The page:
I know people who live on islands. It's a dreamy, idyllic life for a city-slicker outsider like myself. But as most grass-is-always-greener stories go, there's a deeper, more complicated subtext to the reality of island living.
I recently read an article about a rural island in Michigan, where lives were improved and expanded by high speed access. Islanders were able to pursue technology careers, like designing web sites. Students used broadband in classes and were able to keep up with urban counterparts. And some used technology as a medium to cope with illness and loss. Since we've been thinking a lot about broadband improvement projects as we survey library and nonprofit projects funded by BTOP grants, I thought this article was particularly useful for making a case for broadband and how high speed access can change lives.
For a few years now at TechSoup, we've heard from librarians who planned to use video conferencing in their libraries. Librarians have mused about use case scenarios and some libraries we've talked to received the technology and have yet to dust off the equipment and share it with their patrons. In our BTOP work, we've talked to librarians from the Portland Public Library in Maine who plan to use their funding both to host intra-library staff learning and for connecting the public to distance learning. Sarah Campbell, in charge of lending services and technical services, shared,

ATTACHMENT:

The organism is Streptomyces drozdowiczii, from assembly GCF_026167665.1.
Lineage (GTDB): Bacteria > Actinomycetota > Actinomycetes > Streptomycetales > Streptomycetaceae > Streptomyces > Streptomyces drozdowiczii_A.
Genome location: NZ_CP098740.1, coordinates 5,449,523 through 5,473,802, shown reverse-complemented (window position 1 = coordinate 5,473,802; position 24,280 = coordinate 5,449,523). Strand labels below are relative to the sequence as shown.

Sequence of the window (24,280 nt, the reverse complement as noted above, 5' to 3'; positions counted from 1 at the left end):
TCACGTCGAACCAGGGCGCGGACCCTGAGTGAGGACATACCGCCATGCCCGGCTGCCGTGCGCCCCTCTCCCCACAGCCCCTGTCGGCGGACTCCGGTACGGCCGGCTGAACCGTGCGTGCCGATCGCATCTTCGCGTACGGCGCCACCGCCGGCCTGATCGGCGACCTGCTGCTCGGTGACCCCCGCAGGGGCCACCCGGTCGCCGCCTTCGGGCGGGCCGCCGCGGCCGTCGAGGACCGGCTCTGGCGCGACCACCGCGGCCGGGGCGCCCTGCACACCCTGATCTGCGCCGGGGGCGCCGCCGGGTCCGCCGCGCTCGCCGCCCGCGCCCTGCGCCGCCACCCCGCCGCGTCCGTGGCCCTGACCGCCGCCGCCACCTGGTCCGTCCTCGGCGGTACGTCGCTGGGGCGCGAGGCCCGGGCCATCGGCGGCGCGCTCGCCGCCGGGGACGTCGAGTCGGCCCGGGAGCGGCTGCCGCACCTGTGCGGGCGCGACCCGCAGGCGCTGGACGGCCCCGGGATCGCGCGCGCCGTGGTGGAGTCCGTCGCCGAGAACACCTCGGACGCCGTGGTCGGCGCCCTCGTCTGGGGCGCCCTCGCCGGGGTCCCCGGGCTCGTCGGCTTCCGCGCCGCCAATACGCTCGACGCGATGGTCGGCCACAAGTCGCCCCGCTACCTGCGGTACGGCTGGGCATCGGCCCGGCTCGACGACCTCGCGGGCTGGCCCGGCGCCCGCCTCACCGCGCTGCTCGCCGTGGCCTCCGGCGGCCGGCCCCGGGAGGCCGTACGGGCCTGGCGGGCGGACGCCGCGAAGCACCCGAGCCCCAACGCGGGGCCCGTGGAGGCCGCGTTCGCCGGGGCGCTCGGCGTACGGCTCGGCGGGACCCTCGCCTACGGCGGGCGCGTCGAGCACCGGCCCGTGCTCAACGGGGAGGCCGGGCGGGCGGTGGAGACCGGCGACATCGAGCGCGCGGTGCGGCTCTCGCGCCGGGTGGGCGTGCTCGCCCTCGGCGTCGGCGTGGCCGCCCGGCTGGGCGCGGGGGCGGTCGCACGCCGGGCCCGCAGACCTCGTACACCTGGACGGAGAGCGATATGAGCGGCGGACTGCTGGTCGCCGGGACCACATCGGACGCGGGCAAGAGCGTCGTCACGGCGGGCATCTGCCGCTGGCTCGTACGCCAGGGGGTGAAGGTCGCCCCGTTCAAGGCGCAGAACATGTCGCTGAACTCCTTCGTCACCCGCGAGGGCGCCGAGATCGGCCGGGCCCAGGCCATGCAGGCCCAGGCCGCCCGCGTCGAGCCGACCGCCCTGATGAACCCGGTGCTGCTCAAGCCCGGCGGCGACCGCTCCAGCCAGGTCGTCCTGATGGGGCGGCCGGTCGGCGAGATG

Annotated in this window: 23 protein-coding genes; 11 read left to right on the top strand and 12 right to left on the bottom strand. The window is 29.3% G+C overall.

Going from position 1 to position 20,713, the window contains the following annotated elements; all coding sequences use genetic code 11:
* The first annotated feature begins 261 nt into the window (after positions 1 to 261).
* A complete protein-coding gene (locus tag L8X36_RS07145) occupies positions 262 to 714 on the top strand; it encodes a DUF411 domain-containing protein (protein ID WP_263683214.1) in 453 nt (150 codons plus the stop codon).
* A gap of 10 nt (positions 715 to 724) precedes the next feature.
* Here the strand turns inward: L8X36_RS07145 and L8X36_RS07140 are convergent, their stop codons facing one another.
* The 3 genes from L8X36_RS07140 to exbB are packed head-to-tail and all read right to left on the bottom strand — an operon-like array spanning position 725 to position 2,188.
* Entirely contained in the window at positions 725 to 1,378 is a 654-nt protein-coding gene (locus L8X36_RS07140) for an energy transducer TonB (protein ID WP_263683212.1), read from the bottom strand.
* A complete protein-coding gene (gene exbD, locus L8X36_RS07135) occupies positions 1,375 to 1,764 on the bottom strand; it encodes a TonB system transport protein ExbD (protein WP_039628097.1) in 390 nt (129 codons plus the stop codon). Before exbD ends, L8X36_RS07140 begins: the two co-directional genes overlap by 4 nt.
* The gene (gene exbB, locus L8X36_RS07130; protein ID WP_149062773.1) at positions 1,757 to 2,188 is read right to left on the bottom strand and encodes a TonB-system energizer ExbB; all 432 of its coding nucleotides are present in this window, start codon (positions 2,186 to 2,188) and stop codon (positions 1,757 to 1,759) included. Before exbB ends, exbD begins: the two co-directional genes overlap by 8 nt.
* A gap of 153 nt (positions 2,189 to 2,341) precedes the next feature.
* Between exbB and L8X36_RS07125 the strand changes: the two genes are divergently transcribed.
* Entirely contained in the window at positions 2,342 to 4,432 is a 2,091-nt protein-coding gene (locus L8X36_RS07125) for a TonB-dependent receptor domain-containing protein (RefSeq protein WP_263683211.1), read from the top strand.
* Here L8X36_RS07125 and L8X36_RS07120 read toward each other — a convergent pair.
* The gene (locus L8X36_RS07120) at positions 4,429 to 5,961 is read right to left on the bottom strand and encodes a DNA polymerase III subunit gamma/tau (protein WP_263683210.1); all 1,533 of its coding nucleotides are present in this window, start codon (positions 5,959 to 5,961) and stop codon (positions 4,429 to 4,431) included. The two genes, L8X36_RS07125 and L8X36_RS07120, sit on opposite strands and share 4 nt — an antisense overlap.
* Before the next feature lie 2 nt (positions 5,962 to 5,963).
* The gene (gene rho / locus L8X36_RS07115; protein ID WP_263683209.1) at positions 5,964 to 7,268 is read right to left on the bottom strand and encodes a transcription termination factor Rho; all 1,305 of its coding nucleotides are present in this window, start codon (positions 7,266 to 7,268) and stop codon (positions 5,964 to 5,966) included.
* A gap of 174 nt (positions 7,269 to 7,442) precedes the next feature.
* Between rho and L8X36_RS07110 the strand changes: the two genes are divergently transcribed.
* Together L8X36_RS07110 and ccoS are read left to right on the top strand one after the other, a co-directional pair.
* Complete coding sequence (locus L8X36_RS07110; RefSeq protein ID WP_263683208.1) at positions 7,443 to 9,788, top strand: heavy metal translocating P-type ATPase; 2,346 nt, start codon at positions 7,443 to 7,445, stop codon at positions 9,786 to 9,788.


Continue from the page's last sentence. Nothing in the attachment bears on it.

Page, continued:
A certain number of the libraries would also become videoconferencing hubs, sort of regional hubs that would provide training for patrons, but also for Library staff members. So for us it builds on existing public computing capabilities which are a core part of what we do at our renovated Main Library. And so, it allows us to move beyond just the sort of more casual technology uses to enhance what we might do in our research area to provide a lot more in-depth service to constituencies like government and business, science and technology, and some of those areas."
On Beaver Island, the local health center makes use of video conferencing equipment much like a public meeting room at a public library might. A 70-year old woman living with cancer routinely meets with a support group off the island of folks living with cancer. These support gatherings happen at the island's rural health center, where a video conferencing unit displays a group off the island. There's no doubting that real connections are being made, with participants reporting that, "the only thing you're missing are all the hugs and stuff." What's particularly interesting about this story is that the protagonist, Muggs Bass, doesn't own a computer. Or a cell phone. She's what researchers might call a broadband adopter, yet she doesn't have need for her own technology or connection. This leads me to another topic, one that merits its own post, and one of concern for many BTOP grantees: what is adoption? Is it taking advantage of technology or paying for it?